Experiments on the Evolution of LargeScale Structures in Compressible Shear Layers
Abstract
The evolution of the largescale turbulent structure in compressible shear layers has been studied experimentally using a doublepulsed planar laserinduced fluorescence imaging technique. The technique provided crosssectional digital images of the largescale structure and of its evolution a short time later. Twodimensional crosscorrelation techniques were applied to measure the displacement of the structure, from which the convective velocity was computed. Eight flow cases with the 'symmetric' convective Mach number =M_{c} ranging from 0.24 to 0.86 were studied. The experimental results were compared against the 'symmetric' model of the largescale structure, which predicts that the two convective Mach numbers experienced by the structure, M_{c1} and M_{c2}, are approximately equal. The experiments show that at low =M _{c}, the largescale structure travels with a convective velocity consistent with that predicted by the symmetric model. For =M _{c}>0.3, however, a dramatic departure from the symmetric model occurs. For shear layers with one freestream supersonic and the other subsonic, the convective velocity tends towards the velocity of the highspeed stream (fast mode). In shear layers with both freestreams supersonic, the convective velocity tends towards the velocity of the lowspeed stream (slow mode). In either case, M _{c1} and M_{c2 } differ greatly from each other, in contrast to the symmetric model. These asymmetric modes may have a profound effect on compressible mixing and on combustion. In addition, the fast mode has a direct impact on noise generation in supersonic jets. When the dependence of the M _{c1}M_{c2 } relation on speed of sound ratio is taken into account, the deviation of the experimental results from the symmetric model is shown to be a monotonically increasing function of =M_{c }. This leads to an approximate relation for predicting M_{c1} and M_{c2} given the freestream velocities and speeds of sound. Rollertype structures were observed up to =M_{c}=0.54. At higher =M_{c}, the structures became less organized. At =M_{c}=0.48, the structures in the spanwise plane were observed to be of comparable size to the structures in the transverse plane. In addition, they appeared to be highly threedimensional and distorted very slowly as they propagated downstream.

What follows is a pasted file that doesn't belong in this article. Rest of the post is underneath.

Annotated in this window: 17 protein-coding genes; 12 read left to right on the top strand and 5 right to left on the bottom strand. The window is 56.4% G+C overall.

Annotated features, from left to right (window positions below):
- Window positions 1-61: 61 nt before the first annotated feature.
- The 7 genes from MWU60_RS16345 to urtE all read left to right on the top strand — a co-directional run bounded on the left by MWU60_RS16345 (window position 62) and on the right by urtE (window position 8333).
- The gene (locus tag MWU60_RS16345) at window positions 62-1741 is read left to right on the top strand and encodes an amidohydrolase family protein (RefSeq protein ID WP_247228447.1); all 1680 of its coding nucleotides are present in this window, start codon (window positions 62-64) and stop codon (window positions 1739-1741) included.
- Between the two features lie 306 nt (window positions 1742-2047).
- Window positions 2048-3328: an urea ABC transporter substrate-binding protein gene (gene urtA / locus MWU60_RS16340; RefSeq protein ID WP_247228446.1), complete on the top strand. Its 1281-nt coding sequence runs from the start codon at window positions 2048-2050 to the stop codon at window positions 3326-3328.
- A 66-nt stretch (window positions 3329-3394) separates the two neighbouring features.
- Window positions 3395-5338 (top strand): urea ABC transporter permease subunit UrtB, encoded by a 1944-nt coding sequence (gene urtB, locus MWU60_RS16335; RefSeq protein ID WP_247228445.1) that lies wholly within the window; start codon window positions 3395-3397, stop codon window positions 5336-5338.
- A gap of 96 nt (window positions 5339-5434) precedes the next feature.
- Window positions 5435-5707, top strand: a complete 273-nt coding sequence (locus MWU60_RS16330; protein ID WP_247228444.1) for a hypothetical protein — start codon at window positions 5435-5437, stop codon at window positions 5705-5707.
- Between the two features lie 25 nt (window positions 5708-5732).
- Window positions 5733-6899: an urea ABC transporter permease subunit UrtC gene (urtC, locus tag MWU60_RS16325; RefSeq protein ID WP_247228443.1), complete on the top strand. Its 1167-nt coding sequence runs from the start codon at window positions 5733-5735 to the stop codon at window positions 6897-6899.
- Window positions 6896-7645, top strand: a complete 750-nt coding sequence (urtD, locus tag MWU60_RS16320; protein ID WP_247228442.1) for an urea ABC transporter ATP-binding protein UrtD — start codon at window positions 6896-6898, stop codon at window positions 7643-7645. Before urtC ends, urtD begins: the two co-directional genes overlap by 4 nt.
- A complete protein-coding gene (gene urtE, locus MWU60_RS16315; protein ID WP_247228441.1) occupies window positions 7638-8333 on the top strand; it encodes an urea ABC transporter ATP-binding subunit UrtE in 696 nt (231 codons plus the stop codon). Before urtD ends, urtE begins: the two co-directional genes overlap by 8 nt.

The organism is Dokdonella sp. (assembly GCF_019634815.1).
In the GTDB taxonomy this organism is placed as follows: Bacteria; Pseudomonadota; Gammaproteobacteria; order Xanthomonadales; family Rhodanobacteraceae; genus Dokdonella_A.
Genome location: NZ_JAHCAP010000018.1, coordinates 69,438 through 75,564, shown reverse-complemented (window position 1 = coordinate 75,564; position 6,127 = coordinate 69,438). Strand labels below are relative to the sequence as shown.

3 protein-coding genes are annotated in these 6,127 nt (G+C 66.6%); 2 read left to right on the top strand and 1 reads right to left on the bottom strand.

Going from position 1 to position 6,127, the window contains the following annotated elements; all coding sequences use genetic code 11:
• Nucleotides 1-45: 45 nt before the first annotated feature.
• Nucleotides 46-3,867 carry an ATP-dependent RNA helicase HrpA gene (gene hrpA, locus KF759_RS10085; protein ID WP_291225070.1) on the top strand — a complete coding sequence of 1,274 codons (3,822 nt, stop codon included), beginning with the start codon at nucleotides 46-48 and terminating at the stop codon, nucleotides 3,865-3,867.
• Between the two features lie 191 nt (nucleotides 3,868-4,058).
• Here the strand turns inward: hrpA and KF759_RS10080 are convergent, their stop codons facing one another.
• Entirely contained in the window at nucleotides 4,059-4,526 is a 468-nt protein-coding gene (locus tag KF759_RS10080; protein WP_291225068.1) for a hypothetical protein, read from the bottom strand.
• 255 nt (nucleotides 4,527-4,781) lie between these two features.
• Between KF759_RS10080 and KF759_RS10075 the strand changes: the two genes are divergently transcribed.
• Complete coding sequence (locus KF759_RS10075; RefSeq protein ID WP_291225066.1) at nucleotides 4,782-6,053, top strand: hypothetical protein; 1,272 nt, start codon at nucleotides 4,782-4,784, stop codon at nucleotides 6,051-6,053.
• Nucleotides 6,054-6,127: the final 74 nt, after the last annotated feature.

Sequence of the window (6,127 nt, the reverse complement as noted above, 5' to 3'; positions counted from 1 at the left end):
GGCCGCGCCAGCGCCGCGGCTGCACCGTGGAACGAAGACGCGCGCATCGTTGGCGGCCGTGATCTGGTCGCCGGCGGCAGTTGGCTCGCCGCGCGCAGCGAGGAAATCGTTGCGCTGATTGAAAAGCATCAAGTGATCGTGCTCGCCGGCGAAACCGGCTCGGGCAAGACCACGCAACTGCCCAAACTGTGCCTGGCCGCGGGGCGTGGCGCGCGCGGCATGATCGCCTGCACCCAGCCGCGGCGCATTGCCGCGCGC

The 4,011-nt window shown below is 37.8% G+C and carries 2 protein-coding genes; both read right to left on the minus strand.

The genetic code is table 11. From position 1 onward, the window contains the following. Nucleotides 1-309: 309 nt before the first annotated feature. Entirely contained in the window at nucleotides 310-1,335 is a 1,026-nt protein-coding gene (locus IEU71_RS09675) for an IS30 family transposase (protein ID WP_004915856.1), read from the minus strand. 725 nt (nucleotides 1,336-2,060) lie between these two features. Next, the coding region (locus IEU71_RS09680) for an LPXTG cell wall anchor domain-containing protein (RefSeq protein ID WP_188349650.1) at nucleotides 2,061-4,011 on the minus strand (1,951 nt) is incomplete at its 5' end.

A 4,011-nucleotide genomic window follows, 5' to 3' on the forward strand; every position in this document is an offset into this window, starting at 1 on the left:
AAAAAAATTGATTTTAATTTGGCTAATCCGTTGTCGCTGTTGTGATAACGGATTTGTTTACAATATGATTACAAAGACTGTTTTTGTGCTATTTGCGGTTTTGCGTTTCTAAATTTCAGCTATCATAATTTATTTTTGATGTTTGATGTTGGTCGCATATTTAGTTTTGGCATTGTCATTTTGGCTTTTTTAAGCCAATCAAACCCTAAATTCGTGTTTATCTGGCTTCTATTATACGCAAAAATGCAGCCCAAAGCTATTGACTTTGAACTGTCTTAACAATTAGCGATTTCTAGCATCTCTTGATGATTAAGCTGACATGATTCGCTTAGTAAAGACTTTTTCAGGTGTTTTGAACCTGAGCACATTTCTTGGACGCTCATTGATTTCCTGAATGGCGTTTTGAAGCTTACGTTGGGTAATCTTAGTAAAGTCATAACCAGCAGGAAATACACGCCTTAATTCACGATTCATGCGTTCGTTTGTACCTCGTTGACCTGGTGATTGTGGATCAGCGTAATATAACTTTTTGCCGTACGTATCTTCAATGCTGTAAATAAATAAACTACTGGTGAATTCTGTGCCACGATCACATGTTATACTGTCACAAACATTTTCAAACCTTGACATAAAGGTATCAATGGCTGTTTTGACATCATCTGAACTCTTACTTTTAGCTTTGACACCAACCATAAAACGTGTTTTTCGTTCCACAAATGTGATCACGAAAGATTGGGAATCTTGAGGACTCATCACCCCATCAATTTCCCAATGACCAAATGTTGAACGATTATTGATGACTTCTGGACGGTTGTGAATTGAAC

Publication:

Ph.D. Thesis
 Pub Date:
 November 1995
 Bibcode:
 1995PhDT.......140B
 Keywords:

 MIXING LAYERS;
 Engineering: Mechanical; Engineering: Aerospace; Physics: Fluid and Plasma